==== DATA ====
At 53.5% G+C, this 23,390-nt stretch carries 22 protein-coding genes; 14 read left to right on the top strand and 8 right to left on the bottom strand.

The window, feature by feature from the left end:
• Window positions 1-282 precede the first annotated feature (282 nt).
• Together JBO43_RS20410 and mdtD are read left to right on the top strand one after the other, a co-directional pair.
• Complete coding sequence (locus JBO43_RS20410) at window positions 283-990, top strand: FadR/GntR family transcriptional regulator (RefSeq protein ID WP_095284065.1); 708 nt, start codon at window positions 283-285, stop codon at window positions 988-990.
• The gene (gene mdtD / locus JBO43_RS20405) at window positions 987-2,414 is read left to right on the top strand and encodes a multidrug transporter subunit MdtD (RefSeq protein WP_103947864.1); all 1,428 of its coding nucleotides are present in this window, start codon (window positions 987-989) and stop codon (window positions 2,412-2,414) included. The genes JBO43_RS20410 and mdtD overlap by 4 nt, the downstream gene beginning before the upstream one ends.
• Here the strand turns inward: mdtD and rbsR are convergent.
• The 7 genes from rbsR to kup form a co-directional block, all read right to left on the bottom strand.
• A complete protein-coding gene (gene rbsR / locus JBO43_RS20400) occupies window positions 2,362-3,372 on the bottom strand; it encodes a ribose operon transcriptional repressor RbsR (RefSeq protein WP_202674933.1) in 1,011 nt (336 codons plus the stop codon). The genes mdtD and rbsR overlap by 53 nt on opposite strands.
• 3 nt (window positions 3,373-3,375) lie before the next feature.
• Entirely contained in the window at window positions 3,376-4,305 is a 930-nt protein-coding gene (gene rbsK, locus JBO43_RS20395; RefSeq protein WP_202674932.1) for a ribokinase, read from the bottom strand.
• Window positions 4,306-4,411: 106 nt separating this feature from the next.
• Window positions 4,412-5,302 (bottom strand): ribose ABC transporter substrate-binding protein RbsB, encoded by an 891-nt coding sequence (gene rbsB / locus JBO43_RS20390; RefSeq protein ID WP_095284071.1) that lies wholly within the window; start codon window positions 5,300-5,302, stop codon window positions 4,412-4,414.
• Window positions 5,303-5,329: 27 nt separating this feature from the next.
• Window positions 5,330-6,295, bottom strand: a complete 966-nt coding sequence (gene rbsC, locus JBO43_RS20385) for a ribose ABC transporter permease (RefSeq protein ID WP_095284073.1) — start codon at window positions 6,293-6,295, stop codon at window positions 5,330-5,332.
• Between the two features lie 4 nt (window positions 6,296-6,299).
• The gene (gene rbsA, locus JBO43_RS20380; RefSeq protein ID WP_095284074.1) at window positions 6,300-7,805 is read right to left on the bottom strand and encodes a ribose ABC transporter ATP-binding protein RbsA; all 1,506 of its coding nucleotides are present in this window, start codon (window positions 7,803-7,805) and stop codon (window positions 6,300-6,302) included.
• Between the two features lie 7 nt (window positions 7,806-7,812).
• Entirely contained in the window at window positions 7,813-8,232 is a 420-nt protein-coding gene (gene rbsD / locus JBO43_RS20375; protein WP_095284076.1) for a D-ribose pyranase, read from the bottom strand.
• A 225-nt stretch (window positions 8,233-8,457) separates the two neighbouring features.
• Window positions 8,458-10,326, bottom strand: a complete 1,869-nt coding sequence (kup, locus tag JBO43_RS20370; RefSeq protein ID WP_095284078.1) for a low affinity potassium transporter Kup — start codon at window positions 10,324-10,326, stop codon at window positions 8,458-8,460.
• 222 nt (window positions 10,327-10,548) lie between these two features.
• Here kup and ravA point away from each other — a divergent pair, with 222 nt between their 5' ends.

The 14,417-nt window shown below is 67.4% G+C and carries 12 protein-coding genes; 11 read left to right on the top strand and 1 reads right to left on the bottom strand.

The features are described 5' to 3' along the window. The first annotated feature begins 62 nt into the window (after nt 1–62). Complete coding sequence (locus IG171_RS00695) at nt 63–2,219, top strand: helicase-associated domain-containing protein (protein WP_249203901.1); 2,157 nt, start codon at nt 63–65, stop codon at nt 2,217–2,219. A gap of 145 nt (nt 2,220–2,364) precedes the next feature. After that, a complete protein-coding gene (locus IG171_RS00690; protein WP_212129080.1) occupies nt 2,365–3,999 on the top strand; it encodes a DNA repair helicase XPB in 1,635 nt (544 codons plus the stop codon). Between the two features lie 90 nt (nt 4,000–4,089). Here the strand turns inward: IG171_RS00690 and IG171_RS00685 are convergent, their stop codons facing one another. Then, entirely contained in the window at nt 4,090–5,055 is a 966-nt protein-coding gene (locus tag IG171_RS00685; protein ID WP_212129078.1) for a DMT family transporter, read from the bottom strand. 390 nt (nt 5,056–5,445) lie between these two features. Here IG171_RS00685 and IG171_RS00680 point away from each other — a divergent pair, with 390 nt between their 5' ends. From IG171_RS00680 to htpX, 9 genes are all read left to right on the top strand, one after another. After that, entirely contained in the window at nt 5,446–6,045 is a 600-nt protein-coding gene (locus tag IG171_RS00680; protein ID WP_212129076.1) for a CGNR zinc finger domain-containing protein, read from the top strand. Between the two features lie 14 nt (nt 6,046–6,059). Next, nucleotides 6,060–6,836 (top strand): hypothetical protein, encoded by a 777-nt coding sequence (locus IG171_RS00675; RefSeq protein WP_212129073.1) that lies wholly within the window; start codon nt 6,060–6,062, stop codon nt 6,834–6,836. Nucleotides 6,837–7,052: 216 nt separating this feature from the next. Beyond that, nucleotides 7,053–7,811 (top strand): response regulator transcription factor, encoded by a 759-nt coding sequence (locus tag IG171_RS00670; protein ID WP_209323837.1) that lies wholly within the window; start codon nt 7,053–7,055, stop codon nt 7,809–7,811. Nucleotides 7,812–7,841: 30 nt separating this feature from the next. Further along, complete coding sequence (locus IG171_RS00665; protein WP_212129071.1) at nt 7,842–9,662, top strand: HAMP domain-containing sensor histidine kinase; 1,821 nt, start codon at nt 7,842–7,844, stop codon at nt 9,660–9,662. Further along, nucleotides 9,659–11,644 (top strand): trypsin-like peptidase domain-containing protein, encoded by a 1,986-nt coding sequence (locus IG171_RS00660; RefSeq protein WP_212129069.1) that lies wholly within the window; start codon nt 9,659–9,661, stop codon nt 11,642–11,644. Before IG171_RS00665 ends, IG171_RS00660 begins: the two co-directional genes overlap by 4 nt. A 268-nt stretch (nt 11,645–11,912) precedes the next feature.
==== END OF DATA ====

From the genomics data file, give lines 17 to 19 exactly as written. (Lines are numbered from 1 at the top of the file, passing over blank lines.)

• The gene (gene rbsA, locus JBO43_RS20380; RefSeq protein ID WP_095284074.1) at window positions 6,300-7,805 is read right to left on the bottom strand and encodes a ribose ABC transporter ATP-binding protein RbsA; all 1,506 of its coding nucleotides are present in this window, start codon (window positions 7,803-7,805) and stop codon (window positions 6,300-6,302) included.
• Between the two features lie 7 nt (window positions 7,806-7,812).
• Entirely contained in the window at window positions 7,813-8,232 is a 420-nt protein-coding gene (gene rbsD / locus JBO43_RS20375; protein WP_095284076.1) for a D-ribose pyranase, read from the bottom strand.